Friday, September 20, 2013

Chaplin * * * 1/2

Charlie Chaplin grew up impoverished in England. After his mother was committed multiple times to an insane asylum, the teenage Chaplin got a job in theater and was a comic success in Vaudeville type shows. After getting a chance to tour the United States a couple of times, he was offered a job as bit player in a fledgling movie company. It was here that he invented his Little Tramp character and quickly became an international sensation. At the time, he was possibly the most famous man in the world. Around 1920 he co-founded the United Artists movie studio with a few other actors including Douglas Fairbanks. This gave him complete creative control over his movies and he directed films that are now considered classics, like The Kid, The Gold Rush, City Lights, The Great Dictator, and Limelight.

Chaplin used the last 6 minutes of The Great Dictator to express his political views, calling for peace just before the United States got involved in World War II. Although the ending is now considered great, it wasn't well received at the time. Chaplin was being increasingly political and many people viewed him as extreme left wing. By the early 1950’s the Red Scare was causing some people in the government to think that Chaplin was a communist. Chaplin had further problems in the 1940’s because he was involved in sex scandals, which angered many Americans. Chaplin had never become an American citizen, and when he took a vacation to Europe in 1952, he was told that that he would not be readmitted to the United States. Chaplin could have fought this easily, but instead made a statement that he no longer wanted to live in such a hateful country. He moved to Switzerland where he lived for the rest of his life.

Chaplin continued to make movies. Charlton Heston worked with him in the 1960’s, and described Chaplin as unpleasant to work with.

In 1972 the aging and ailing Chaplin was invited back to the United States to receive a special Oscar at the Academy Awards. In 1975 he was knighted by Queen Elizabeth. He died in 1977 at the age of 89.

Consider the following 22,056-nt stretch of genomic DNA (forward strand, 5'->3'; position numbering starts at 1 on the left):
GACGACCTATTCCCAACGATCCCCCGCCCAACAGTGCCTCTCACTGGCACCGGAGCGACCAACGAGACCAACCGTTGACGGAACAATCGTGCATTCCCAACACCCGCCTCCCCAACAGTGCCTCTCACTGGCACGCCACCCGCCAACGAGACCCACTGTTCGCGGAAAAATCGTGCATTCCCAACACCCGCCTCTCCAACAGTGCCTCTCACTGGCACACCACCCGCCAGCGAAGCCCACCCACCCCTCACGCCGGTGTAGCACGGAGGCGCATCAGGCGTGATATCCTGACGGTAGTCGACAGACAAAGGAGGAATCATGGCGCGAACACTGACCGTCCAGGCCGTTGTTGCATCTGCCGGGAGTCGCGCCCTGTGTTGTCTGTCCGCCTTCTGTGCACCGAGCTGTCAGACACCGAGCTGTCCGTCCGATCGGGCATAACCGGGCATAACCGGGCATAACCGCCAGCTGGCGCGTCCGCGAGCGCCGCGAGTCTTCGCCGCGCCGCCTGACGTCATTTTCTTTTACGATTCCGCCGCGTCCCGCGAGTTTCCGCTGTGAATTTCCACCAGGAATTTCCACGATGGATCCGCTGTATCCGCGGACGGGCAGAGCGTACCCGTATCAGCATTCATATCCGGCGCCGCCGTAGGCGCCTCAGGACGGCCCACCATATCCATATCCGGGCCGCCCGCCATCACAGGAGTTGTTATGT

The 1991 movie called simply “Chaplin” received mixed reviews because many critics felt that it focused too much on Chaplin’s personal life and not enough on his creative genius. I feel that it does both rather well. Chaplin lead a long, complicated, colorful and controversial life and this movie tries to hit all the major points, which makes the film feel rushed. You almost need a road map to understand all the things that happened in Chaplin’s life. The man had multiple relationships, 4 marriages, a large number of children, and he lost a paternity suit over a child that was most likely not his.

It is hard for me to dislike this movie because I am such a big Charlie Chaplin fan.

A very young Robert Downy Jr does a splendid job of playing Chaplin. He does the physical comedy so well that it creates the illusion that you are seeing the real Charlie Chaplin. The movie also features the fine acting talents of Anthony Hopkins, Dan Aykroyd, Kevin Kline, and David Duchovney. Charlie Chaplin’s daughter, Geraldine Chaplin, does an extraordinary job playing her grandmother.

The movie does a good job of showing how Chaplin’s motivations derived from early unpleasant experiences in his life. It also does a good job of recreating early 20th century America.

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